The purpose of the current study was to describe the usefulness of spinal magnetic resonance imaging (MRI) in children with medulloblastoma or primitive neuroectodermal tumor (PNET) of the posterior fossa.
The purpose of the current study was to describe the usefulness of spinal magnetic resonance imaging (MRI) in children with medulloblastoma or primitive neuroectodermal tumor (PNET) of the posterior fossa.
Children consecutively diagnosed with medulloblastoma/PNET and followed in the Hospital for Sick Children/Toronto were identified. A homogenous cohort of children treated with craniospinal irradiation as part of their initial treatment was considered. Contrast-enhanced spinal MRIs done concomitantly with cranial MRIs (doublets) were reviewed. Recurrence was defined as any new abnormal lesion (in the brain or in the spine) in symptomatic or asymptomatic patients. Doublets after the first recurrence were excluded in the final analysis. The utility of a spinal MRI in the presence of a negative cranial MRI was assessed.
In all, 73 patients (21 females and 52 males; median age, 6.6 years, median follow-up time, 4.3 years) had at least 1 evaluable doublet during the follow-up period. Since concomitant cranial and spinal MRI was introduced as the standard evaluation for medulloblastoma/PNET in 1991, 286 doublets were evaluable. Fourteen spinal MRIs and 25 cranial MRIs showed new nodular or leptomeningeal lesions. In 2 patients, repeat MRIs ruled out recurrence (false-positive). All confirmed spinal recurrences were associated with intracranial recurrence. Of 261 doublets with negative cranial MRI, no new lesion was identified on spinal MRI.
An absence of progression on cranial MRI is highly predictive of absence of progression on spinal MRI. There is little evidence that surveillance spinal MRI (in children who underwent craniospinal radiation as part of their initial treatment) improves the detection of recurrences in children with medulloblastoma. Cancer 2006. © 2006 American Cancer Society.
Standard follow-up of children treated for medulloblastoma or primitive neuroectodermal tumors (PNET) of the posterior fossa includes regular cranial and spinal magnetic resonance imaging (MRI). Over the last decade, several retrospective studies have reported conflicting results and generated an extensive debate on the clinical relevance of follow-up imaging of the brain1–5 and it is still unclear whether systematic or more intensive MRI imaging surveillance of the brain is associated with a survival benefit. Although this test is often conducted in conjunction with an MRI of the spine, information pertaining to spinal imaging is rare and there is no clear consensus regarding the frequency and the clinical value of surveillance spinal MRIs. In 1994, recommendations of the Neurology and Tumor Imaging Committees of the Children's Cancer Group6 suggested yearly spinal imaging in the follow-up of patients with medulloblastoma. Recommendations for scanning in open or recently closed international and national protocols vary from 3 to 12 monthly spinal MRIs during treatment and the first 3 years after completion of therapy. However, published reports of 2 large prospective multicenter studies7, 8 suggest that the policy regarding surveillance imaging rarely follows these recommendations.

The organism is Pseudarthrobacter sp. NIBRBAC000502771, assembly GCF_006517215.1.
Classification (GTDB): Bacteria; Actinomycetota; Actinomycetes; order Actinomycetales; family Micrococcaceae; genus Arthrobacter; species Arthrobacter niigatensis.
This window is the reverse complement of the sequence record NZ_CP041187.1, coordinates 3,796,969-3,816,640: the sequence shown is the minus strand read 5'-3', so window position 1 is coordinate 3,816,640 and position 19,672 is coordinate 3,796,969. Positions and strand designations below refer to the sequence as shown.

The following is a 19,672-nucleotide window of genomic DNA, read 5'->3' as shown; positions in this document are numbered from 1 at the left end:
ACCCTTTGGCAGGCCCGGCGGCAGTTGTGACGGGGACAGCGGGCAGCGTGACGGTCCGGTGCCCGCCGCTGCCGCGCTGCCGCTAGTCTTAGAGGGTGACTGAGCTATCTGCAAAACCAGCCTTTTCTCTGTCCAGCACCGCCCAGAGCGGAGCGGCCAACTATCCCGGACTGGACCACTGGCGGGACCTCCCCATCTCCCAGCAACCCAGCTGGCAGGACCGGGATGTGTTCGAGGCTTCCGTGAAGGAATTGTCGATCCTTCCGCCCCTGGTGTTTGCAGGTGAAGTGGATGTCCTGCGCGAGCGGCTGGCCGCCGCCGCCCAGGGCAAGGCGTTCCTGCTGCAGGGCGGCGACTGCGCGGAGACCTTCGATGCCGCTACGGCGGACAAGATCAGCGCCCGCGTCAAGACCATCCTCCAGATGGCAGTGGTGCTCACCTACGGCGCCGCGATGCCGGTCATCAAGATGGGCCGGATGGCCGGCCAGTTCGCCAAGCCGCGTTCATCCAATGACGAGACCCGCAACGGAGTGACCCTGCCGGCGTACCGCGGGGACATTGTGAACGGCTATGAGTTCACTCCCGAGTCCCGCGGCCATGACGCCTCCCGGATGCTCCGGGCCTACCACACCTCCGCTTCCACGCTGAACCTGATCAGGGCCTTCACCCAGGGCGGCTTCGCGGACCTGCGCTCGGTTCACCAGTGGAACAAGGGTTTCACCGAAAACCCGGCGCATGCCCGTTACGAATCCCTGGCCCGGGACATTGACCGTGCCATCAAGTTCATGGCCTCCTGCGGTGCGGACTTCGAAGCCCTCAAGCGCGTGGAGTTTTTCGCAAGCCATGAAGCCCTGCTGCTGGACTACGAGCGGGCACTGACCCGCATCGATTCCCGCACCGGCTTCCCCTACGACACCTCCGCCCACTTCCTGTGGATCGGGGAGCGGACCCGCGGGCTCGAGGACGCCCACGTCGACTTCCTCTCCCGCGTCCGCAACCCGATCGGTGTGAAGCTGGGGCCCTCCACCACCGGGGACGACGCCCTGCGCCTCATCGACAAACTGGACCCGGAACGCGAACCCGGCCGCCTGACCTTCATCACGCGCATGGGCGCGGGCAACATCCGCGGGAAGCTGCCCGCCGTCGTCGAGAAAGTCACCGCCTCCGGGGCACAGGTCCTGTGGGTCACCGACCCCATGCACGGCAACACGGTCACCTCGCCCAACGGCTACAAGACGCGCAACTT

The purposes of the present study were: 1) to review all MRI scans of the spine in a population of children with medulloblastoma of the posterior fossa treated with up-front craniospinal radiation; and 2) to assess the usefulness of surveillance spinal MRI determined by the comparison of cranial findings when the test was performed concomitantly in the follow-up of children treated with medulloblastoma/PNET.
Patients were identified via the neuro-oncology and neurosurgery databases for the period 1985–2004. Eligibility criteria included all children treated at the Hospital for Sick Children with histologically proven medulloblastoma or PNET of the posterior fossa who received craniospinal irradiation as part of their initial treatment in order to collect information on a homogeneously treated cohort. Only patients with at least 1 concomitant cranial and spinal MRI during their follow-up were eligible. Cranial and spinal MRIs done within 48 hours were labeled doublets. In our institution, imaging protocols varied over time. However, by 1991 doublets replaced CT, myelography, and asynchronous MR scanning as the standard surveillance scanning practice for children with medulloblastoma. MRI scanning of the brain and the spine was performed according to the existing protocols at the institution. The frequency of spinal MRI was therefore highly variable, depending of the protocol and the follow-up for each patient. However, since 1991 concomitant MRI of the spine was routinely performed in case of recurrence. Therefore, since 1991 most documented recurrences had a doublet available for review.
Medical records of the selected patients were reviewed to collect information such as age at diagnosis, gender, initial staging, and symptoms at the time of recurrence, treatment modalities, data of last follow-up, and survival status.